Investor-owned utilities get caught in the partisan crossfire, as candidates engage in a national food fight over tax policies.
Let's Get Physical
To manage congestion on the power grid, most traders would rather book a firm path than risk a loss on a financial hedge.
The utility regulators in Washington, D.C. want utilities to build complicated computer algorithms to manage congestion in electric transmission.
"My own view," says commissioner William Massey, "is that the California ISO's market rules should look more like those of PJM."
So in its final order issued Dec. 15, the Federal Energy Regulatory Commission told the California Independent System Operator to replace its system of adjustment bids and price zones with a new PJM-style model, complete with locational marginal pricing (LMP) for each bus or node on the grid.
But many don't want it. They want to trade energy, not congestion.
Under the practice followed in PJM and New York (and under development in New England), congestion rights are financial. Buyers and sellers hedge their deals by purchasing financial rights between any two points on the system. After the deals close, the ISO resolves congestion by setting a theoretical marginal price of energy (locational marginal price, or LMP) at every point on the system. The customer earns (or loses) congestion revenues, depending on the size and direction (positive or negative) of each paired price differential. The settlement comes after the fact, however.
By contrast, many traders see congestion as a physical impediment to be overcome—not a market in its own right. They grow suspicious of economists building Byzantine markets to integrate transmission costs with the locational value of generating plants in a single pricing protocol—like physicists in search of the unified field theory.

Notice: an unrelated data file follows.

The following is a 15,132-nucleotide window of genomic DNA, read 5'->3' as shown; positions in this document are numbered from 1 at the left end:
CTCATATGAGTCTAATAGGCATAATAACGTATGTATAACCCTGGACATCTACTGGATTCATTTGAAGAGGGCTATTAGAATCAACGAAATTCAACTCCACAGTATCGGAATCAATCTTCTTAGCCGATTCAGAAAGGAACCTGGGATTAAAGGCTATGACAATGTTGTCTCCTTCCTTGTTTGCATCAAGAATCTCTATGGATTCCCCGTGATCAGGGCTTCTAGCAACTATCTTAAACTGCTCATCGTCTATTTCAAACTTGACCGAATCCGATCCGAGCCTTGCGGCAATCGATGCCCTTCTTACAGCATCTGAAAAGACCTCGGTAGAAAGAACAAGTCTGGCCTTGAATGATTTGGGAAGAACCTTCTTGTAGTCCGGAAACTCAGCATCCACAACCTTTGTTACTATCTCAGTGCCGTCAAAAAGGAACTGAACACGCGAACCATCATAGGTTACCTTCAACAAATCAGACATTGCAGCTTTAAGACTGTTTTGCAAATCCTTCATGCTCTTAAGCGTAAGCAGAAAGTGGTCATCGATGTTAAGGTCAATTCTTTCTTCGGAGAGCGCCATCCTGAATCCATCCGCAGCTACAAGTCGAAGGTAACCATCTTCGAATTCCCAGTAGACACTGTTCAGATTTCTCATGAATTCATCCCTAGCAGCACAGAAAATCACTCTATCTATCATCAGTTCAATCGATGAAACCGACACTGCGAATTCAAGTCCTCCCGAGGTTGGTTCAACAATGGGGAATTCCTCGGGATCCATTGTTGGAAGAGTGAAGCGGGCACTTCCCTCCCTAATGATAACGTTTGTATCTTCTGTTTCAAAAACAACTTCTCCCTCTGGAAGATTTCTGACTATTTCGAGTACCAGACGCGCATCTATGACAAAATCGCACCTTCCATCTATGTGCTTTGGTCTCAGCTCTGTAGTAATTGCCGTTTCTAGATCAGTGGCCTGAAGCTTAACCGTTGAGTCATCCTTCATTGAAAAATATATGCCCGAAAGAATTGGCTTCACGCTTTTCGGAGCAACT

Enron argues that physical, path-based FTRs are "homogenous" and "stable" and more easily adapted to trading in secondary markets. It complains that LMP models in PJM and New York keep traders in the dark. "Many congestion management systems [CMS's] rely exclusively on after-the-fact LMP. ... Because those CMS's offer no advance price certainty and cannot trade in secondary markets, transmission grids operated on this basis deny market participants the stability of forward markets and expose them to volatile, short-term price swings."
Moreover, no one has proved that PJM's relatively stable power prices stem from its LMP model, or that congestion caused California's "apocalypse" (Massey's word). The FERC's Nov. 1 staff report on western power markets found that "transmission was not a major issue in 2000 in most discussions with market participants."
But now come the new regional transmission organizations (RTOs), proposing all manner of methods to manage congestion. And none of them wants to "be like PJM."
Most of the new RTOs that issued startup plans late last year opted for a physical flowgate or flowpath model. Two good examples are GridFlorida and RTO West. Under this "physical" view of the world, the RTO determines the total transfer capability of each flowpath or flowgate likely to be constrained. The RTO will issue only a limited and finite quantity of firm transmission rights (FTRs). FTRs trade in secondary markets, but transmission customers that schedule energy across flowpaths or flowgates must have FTRs. (GridFlorida calls them